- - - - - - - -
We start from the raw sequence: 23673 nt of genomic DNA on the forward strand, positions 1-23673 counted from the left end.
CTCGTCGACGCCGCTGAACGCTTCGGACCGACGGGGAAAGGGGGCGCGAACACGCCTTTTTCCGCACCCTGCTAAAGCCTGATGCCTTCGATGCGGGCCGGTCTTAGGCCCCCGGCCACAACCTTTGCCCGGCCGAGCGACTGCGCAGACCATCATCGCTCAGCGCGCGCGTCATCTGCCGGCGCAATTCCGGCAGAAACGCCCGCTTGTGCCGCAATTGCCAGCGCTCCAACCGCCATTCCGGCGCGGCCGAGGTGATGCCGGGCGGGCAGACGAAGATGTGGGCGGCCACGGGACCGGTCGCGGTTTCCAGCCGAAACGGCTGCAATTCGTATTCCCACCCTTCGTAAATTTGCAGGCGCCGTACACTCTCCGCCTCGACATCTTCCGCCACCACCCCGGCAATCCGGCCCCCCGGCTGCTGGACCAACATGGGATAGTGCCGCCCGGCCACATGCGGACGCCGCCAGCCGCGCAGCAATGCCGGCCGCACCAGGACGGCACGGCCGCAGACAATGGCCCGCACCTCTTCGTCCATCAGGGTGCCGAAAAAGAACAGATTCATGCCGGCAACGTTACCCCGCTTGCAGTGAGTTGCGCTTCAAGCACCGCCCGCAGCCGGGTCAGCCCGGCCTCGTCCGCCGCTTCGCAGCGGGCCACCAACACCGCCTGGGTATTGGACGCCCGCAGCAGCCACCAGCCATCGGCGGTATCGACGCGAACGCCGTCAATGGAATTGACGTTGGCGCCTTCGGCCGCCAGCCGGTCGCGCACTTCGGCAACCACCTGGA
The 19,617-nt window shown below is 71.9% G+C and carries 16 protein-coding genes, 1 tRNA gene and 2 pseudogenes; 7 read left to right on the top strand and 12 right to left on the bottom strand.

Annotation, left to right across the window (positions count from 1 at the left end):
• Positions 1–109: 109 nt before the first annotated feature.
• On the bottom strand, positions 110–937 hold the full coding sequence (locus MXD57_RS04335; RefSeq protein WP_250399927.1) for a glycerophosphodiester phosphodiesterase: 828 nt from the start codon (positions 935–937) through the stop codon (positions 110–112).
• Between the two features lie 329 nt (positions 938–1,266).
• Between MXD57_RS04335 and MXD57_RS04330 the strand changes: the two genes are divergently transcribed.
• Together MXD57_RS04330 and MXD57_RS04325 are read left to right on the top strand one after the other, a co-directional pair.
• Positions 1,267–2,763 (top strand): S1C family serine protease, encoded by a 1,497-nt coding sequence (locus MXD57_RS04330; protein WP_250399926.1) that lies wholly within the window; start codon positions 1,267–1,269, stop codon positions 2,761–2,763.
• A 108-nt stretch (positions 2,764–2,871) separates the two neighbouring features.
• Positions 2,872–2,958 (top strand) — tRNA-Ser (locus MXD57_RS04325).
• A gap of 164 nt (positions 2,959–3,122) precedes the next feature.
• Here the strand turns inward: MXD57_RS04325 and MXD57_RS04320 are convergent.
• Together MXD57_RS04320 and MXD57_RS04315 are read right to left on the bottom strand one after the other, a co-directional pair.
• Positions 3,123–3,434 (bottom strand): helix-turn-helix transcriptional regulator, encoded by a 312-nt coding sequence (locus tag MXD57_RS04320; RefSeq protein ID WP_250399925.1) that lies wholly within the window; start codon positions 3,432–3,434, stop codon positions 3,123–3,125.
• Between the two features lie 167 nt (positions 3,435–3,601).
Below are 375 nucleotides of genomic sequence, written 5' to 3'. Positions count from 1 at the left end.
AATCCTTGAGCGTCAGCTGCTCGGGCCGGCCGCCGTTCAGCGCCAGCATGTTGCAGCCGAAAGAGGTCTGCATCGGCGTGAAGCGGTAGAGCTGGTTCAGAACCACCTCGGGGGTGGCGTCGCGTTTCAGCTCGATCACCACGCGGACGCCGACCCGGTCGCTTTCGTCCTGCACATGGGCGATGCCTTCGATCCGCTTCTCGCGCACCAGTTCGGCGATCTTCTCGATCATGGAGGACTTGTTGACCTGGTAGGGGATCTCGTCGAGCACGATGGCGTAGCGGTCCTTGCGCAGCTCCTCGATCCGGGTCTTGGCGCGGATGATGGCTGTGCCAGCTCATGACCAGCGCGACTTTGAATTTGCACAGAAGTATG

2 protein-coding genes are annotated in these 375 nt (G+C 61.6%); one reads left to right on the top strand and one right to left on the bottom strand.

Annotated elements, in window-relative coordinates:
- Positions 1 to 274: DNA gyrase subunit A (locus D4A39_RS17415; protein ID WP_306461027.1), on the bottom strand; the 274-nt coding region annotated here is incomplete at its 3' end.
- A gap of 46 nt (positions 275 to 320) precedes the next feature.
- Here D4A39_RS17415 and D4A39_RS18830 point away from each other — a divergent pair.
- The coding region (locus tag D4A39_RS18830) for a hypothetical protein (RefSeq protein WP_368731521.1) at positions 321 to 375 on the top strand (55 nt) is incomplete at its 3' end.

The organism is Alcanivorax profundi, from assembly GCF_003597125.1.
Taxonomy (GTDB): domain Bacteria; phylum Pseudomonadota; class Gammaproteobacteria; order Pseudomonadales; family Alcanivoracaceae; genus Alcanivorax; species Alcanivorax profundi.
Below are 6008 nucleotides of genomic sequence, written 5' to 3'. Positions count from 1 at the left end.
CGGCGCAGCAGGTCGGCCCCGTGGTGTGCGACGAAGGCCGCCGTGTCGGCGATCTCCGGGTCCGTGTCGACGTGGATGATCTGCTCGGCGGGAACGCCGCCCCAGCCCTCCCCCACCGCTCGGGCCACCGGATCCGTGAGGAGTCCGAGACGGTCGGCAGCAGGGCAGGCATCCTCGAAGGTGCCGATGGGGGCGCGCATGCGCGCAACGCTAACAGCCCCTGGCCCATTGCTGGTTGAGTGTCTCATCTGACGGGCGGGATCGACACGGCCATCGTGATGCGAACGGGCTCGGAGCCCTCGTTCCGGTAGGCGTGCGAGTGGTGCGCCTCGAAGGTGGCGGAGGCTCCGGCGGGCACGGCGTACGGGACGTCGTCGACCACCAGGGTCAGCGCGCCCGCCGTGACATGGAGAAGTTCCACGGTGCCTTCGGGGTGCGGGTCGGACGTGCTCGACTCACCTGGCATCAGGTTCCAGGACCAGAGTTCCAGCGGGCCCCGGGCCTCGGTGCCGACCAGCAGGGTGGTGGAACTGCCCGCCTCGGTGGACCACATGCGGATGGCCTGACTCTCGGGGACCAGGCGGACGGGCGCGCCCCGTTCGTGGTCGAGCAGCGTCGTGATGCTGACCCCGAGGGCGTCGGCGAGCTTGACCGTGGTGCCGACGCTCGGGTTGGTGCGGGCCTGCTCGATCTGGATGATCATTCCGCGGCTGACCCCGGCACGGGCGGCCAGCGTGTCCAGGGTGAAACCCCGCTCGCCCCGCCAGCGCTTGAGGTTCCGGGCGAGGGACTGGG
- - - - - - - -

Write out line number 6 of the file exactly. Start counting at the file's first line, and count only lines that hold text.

• On the bottom strand, positions 110–937 hold the full coding sequence (locus MXD57_RS04335; RefSeq protein WP_250399927.1) for a glycerophosphodiester phosphodiesterase: 828 nt from the start codon (positions 935–937) through the stop codon (positions 110–112).